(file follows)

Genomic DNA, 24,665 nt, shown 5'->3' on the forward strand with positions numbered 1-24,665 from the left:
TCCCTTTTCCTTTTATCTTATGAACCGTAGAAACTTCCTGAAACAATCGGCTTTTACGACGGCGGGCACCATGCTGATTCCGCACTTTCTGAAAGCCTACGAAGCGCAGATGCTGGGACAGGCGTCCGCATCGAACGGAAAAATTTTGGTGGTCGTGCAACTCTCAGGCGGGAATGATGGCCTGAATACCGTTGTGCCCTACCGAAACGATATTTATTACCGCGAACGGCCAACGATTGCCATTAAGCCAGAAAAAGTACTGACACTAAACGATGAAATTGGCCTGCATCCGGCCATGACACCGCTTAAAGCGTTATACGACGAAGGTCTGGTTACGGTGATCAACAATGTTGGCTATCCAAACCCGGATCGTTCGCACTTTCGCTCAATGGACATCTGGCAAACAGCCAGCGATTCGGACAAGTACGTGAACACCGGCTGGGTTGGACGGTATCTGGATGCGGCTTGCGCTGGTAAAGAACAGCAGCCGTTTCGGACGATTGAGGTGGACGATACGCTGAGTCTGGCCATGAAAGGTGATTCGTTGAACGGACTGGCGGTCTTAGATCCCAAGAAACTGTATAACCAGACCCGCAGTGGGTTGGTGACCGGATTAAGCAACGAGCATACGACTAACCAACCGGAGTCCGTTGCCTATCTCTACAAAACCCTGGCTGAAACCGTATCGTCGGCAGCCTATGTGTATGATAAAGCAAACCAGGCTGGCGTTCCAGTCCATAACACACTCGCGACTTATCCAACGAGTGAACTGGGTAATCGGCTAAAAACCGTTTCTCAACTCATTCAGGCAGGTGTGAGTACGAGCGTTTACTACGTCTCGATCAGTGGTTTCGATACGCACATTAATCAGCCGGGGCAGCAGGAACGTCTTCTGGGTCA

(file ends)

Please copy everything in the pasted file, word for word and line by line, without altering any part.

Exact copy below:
Genomic DNA, 24,665 nt, shown 5'->3' on the forward strand with positions numbered 1-24,665 from the left:
TCCCTTTTCCTTTTATCTTATGAACCGTAGAAACTTCCTGAAACAATCGGCTTTTACGACGGCGGGCACCATGCTGATTCCGCACTTTCTGAAAGCCTACGAAGCGCAGATGCTGGGACAGGCGTCCGCATCGAACGGAAAAATTTTGGTGGTCGTGCAACTCTCAGGCGGGAATGATGGCCTGAATACCGTTGTGCCCTACCGAAACGATATTTATTACCGCGAACGGCCAACGATTGCCATTAAGCCAGAAAAAGTACTGACACTAAACGATGAAATTGGCCTGCATCCGGCCATGACACCGCTTAAAGCGTTATACGACGAAGGTCTGGTTACGGTGATCAACAATGTTGGCTATCCAAACCCGGATCGTTCGCACTTTCGCTCAATGGACATCTGGCAAACAGCCAGCGATTCGGACAAGTACGTGAACACCGGCTGGGTTGGACGGTATCTGGATGCGGCTTGCGCTGGTAAAGAACAGCAGCCGTTTCGGACGATTGAGGTGGACGATACGCTGAGTCTGGCCATGAAAGGTGATTCGTTGAACGGACTGGCGGTCTTAGATCCCAAGAAACTGTATAACCAGACCCGCAGTGGGTTGGTGACCGGATTAAGCAACGAGCATACGACTAACCAACCGGAGTCCGTTGCCTATCTCTACAAAACCCTGGCTGAAACCGTATCGTCGGCAGCCTATGTGTATGATAAAGCAAACCAGGCTGGCGTTCCAGTCCATAACACACTCGCGACTTATCCAACGAGTGAACTGGGTAATCGGCTAAAAACCGTTTCTCAACTCATTCAGGCAGGTGTGAGTACGAGCGTTTACTACGTCTCGATCAGTGGTTTCGATACGCACATTAATCAGCCGGGGCAGCAGGAACGTCTTCTGGGTCA